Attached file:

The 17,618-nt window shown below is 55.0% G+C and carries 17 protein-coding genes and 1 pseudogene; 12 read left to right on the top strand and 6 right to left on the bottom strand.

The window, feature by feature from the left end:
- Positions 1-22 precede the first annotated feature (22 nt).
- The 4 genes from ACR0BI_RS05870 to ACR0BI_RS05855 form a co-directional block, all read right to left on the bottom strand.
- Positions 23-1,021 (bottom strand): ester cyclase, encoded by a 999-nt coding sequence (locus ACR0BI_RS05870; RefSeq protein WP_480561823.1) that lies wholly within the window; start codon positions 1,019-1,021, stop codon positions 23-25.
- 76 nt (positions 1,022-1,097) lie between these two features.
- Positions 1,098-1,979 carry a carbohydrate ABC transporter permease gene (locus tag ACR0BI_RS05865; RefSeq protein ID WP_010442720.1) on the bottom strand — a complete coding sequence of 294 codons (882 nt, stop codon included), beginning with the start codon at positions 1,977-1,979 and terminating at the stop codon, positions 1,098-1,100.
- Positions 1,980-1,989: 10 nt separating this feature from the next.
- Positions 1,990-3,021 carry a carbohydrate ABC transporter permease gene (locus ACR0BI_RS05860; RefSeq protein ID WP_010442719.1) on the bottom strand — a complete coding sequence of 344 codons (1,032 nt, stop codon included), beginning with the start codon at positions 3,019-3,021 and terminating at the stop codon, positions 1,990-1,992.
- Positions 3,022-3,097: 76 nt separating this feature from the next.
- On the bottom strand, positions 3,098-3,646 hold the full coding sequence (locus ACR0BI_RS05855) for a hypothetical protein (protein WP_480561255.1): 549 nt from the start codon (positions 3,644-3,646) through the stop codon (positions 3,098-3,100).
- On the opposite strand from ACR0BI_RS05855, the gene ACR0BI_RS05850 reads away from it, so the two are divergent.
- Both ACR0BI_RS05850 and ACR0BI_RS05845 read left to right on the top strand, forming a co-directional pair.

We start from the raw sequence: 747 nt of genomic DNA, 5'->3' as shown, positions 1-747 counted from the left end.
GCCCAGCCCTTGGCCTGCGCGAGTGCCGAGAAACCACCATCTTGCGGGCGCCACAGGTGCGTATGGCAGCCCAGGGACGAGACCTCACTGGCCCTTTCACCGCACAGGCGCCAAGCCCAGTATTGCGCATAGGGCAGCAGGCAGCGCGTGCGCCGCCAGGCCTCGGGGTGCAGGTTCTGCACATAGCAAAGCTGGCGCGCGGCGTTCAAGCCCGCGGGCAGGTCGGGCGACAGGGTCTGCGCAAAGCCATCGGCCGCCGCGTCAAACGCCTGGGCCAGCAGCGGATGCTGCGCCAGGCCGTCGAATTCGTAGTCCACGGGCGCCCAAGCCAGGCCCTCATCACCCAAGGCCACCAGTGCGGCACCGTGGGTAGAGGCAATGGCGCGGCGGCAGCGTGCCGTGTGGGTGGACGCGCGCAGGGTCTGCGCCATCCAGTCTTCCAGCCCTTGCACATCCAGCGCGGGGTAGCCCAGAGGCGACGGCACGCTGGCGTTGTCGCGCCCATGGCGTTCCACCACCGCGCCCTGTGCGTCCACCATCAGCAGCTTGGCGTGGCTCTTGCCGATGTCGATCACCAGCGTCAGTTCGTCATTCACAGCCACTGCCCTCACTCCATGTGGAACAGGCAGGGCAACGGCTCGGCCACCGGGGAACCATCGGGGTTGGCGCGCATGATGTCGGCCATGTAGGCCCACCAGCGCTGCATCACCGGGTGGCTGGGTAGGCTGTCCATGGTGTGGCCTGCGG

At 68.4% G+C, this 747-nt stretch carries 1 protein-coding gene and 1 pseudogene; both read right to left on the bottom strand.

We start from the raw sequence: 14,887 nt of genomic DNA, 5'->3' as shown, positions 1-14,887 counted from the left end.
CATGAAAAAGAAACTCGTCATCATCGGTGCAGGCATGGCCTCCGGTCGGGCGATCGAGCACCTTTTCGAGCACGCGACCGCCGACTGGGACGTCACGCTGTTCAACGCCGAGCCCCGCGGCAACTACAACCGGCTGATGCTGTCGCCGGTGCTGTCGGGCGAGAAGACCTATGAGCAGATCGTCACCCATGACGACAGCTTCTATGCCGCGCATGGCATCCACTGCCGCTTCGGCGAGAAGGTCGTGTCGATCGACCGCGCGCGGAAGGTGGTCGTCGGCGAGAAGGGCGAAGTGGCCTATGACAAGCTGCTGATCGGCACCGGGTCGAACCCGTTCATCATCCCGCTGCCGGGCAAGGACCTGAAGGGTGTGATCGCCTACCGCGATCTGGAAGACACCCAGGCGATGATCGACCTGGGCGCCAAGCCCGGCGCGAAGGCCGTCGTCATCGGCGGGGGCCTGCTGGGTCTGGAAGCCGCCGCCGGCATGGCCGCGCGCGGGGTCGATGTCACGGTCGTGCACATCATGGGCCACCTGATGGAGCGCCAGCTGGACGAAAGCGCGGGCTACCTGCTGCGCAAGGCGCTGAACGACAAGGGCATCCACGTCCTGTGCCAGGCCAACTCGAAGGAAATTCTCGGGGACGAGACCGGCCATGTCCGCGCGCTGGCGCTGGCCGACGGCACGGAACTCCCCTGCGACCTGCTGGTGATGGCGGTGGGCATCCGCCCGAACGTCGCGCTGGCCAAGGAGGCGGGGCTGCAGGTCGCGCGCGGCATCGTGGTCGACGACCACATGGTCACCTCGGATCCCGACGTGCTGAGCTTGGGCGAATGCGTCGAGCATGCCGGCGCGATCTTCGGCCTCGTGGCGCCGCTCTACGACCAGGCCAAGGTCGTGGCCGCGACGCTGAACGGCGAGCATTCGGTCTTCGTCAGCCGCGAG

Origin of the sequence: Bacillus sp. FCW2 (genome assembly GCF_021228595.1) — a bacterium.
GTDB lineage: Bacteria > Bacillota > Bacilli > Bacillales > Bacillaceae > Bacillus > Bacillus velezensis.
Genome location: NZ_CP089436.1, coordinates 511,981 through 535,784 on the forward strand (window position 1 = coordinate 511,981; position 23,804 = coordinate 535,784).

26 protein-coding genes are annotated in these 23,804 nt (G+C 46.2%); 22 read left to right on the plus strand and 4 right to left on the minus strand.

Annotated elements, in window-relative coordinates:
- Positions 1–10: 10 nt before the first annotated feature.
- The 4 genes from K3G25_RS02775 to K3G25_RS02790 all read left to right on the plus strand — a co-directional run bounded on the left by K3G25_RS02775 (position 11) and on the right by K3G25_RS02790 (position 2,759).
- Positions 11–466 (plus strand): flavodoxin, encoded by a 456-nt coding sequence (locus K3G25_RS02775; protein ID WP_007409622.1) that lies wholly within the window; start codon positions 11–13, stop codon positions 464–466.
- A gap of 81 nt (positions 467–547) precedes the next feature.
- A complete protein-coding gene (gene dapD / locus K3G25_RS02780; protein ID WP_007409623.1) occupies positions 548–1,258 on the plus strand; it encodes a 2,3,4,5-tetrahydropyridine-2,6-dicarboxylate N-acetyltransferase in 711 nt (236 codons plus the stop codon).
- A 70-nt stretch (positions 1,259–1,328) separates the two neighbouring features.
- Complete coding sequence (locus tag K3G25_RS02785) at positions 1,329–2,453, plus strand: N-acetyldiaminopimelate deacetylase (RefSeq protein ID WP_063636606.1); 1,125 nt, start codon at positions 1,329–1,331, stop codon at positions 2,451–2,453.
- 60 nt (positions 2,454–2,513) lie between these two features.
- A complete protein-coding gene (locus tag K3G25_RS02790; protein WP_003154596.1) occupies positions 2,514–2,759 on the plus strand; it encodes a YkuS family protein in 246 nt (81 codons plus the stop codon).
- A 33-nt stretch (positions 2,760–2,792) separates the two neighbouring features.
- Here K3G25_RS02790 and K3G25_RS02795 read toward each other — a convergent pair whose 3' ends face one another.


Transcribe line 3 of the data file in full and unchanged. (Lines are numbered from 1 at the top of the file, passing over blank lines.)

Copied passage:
- Positions 1-22 precede the first annotated feature (22 nt).